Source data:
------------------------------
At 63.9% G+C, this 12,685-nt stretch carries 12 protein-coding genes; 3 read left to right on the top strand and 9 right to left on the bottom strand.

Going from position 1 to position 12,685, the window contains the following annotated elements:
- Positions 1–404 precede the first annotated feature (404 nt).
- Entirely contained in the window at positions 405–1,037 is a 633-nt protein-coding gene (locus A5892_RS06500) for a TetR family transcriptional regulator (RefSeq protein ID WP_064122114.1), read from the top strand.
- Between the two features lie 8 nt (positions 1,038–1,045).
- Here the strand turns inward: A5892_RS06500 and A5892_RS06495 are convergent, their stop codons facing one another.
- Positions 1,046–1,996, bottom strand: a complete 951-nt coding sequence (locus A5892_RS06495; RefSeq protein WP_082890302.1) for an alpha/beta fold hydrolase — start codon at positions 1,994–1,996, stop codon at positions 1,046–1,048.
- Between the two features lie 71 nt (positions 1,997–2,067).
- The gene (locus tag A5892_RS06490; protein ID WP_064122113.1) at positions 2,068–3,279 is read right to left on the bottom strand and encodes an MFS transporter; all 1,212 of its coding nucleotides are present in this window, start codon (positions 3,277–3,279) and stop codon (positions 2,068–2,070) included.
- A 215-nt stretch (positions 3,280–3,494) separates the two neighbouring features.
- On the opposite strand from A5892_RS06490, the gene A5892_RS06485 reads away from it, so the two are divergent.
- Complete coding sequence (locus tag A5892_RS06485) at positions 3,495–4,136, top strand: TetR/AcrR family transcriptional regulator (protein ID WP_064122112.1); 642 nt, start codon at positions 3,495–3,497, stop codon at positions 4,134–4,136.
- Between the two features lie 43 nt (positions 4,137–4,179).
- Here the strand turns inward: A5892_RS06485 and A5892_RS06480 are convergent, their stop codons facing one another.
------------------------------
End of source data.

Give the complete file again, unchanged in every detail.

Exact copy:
At 63.9% G+C, this 12,685-nt stretch carries 12 protein-coding genes; 3 read left to right on the top strand and 9 right to left on the bottom strand.

Going from position 1 to position 12,685, the window contains the following annotated elements:
- Positions 1–404 precede the first annotated feature (404 nt).
- Entirely contained in the window at positions 405–1,037 is a 633-nt protein-coding gene (locus A5892_RS06500) for a TetR family transcriptional regulator (RefSeq protein ID WP_064122114.1), read from the top strand.
- Between the two features lie 8 nt (positions 1,038–1,045).
- Here the strand turns inward: A5892_RS06500 and A5892_RS06495 are convergent, their stop codons facing one another.
- Positions 1,046–1,996, bottom strand: a complete 951-nt coding sequence (locus A5892_RS06495; RefSeq protein WP_082890302.1) for an alpha/beta fold hydrolase — start codon at positions 1,994–1,996, stop codon at positions 1,046–1,048.
- Between the two features lie 71 nt (positions 1,997–2,067).
- The gene (locus tag A5892_RS06490; protein ID WP_064122113.1) at positions 2,068–3,279 is read right to left on the bottom strand and encodes an MFS transporter; all 1,212 of its coding nucleotides are present in this window, start codon (positions 3,277–3,279) and stop codon (positions 2,068–2,070) included.
- A 215-nt stretch (positions 3,280–3,494) separates the two neighbouring features.
- On the opposite strand from A5892_RS06490, the gene A5892_RS06485 reads away from it, so the two are divergent.
- Complete coding sequence (locus tag A5892_RS06485) at positions 3,495–4,136, top strand: TetR/AcrR family transcriptional regulator (protein ID WP_064122112.1); 642 nt, start codon at positions 3,495–3,497, stop codon at positions 4,134–4,136.
- Between the two features lie 43 nt (positions 4,137–4,179).
- Here the strand turns inward: A5892_RS06485 and A5892_RS06480 are convergent, their stop codons facing one another.